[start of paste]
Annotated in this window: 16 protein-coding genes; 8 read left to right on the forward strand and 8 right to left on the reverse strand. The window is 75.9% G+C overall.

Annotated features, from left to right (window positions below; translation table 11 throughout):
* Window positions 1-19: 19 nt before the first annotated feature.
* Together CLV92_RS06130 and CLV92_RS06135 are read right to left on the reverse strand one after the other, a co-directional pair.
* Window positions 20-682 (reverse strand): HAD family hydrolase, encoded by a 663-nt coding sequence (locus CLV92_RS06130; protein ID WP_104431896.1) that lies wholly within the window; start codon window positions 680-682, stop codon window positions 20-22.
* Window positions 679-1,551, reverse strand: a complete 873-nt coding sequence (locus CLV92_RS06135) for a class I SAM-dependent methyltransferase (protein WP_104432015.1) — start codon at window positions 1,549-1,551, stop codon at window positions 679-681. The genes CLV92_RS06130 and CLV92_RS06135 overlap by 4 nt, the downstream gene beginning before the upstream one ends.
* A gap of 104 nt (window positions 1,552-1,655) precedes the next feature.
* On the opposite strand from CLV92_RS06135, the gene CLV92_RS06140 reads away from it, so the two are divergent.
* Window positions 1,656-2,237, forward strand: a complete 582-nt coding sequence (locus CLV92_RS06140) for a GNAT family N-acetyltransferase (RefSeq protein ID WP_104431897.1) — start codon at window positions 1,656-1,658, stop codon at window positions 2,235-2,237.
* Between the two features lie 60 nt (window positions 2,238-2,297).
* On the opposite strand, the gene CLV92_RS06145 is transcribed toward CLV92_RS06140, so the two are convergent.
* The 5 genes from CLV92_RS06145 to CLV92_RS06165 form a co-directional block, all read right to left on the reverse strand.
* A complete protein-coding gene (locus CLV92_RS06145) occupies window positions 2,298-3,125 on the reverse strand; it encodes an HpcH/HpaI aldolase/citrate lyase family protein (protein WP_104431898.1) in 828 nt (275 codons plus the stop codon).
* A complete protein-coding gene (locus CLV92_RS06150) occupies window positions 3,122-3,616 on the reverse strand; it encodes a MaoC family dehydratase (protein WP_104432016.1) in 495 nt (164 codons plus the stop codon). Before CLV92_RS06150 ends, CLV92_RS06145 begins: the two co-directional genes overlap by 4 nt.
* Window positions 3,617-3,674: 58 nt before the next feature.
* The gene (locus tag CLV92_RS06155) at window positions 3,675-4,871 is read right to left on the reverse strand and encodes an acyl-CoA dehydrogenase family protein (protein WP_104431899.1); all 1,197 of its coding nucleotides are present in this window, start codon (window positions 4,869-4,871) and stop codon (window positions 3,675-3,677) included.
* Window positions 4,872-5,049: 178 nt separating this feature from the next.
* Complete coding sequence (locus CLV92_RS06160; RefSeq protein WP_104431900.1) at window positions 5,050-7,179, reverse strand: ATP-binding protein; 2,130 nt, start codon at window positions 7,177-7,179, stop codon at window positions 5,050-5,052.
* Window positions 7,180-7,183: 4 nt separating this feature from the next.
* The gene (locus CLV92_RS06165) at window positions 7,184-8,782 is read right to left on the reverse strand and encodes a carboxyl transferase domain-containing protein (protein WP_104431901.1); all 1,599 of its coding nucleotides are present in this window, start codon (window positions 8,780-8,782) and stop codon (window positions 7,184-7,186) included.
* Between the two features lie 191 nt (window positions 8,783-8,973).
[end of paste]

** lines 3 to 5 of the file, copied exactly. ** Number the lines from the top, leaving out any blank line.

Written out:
* Window positions 1-19: 19 nt before the first annotated feature.
* Together CLV92_RS06130 and CLV92_RS06135 are read right to left on the reverse strand one after the other, a co-directional pair.
* Window positions 20-682 (reverse strand): HAD family hydrolase, encoded by a 663-nt coding sequence (locus CLV92_RS06130; protein ID WP_104431896.1) that lies wholly within the window; start codon window positions 680-682, stop codon window positions 20-22.